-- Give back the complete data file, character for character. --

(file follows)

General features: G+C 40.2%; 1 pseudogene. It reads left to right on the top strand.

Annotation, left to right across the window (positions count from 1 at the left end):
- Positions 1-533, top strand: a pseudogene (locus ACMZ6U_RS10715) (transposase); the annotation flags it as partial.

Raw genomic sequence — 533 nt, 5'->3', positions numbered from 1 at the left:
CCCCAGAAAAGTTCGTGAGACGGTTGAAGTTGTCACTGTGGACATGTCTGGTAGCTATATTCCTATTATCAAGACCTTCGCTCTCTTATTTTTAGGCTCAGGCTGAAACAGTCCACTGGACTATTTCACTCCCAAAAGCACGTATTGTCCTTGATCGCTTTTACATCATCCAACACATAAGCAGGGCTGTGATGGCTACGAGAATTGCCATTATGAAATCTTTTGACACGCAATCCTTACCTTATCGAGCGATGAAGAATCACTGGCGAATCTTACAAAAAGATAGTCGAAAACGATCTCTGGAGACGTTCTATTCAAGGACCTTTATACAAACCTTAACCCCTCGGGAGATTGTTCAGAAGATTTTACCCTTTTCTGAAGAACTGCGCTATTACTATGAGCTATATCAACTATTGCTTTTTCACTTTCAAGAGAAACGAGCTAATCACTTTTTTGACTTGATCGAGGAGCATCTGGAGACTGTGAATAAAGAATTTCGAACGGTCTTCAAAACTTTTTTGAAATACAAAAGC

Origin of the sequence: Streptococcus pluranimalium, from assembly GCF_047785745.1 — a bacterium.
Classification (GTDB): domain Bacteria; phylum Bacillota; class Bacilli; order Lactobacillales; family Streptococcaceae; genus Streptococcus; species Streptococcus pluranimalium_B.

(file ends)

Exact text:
General features: G+C 40.2%; 1 pseudogene. It reads left to right on the top strand.

Annotation, left to right across the window (positions count from 1 at the left end):
- Positions 1-533, top strand: a pseudogene (locus ACMZ6U_RS10715) (transposase); the annotation flags it as partial.

Raw genomic sequence — 533 nt, 5'->3', positions numbered from 1 at the left:
CCCCAGAAAAGTTCGTGAGACGGTTGAAGTTGTCACTGTGGACATGTCTGGTAGCTATATTCCTATTATCAAGACCTTCGCTCTCTTATTTTTAGGCTCAGGCTGAAACAGTCCACTGGACTATTTCACTCCCAAAAGCACGTATTGTCCTTGATCGCTTTTACATCATCCAACACATAAGCAGGGCTGTGATGGCTACGAGAATTGCCATTATGAAATCTTTTGACACGCAATCCTTACCTTATCGAGCGATGAAGAATCACTGGCGAATCTTACAAAAAGATAGTCGAAAACGATCTCTGGAGACGTTCTATTCAAGGACCTTTATACAAACCTTAACCCCTCGGGAGATTGTTCAGAAGATTTTACCCTTTTCTGAAGAACTGCGCTATTACTATGAGCTATATCAACTATTGCTTTTTCACTTTCAAGAGAAACGAGCTAATCACTTTTTTGACTTGATCGAGGAGCATCTGGAGACTGTGAATAAAGAATTTCGAACGGTCTTCAAAACTTTTTTGAAATACAAAAGC

Origin of the sequence: Streptococcus pluranimalium, from assembly GCF_047785745.1 — a bacterium.
Classification (GTDB): domain Bacteria; phylum Bacillota; class Bacilli; order Lactobacillales; family Streptococcaceae; genus Streptococcus; species Streptococcus pluranimalium_B.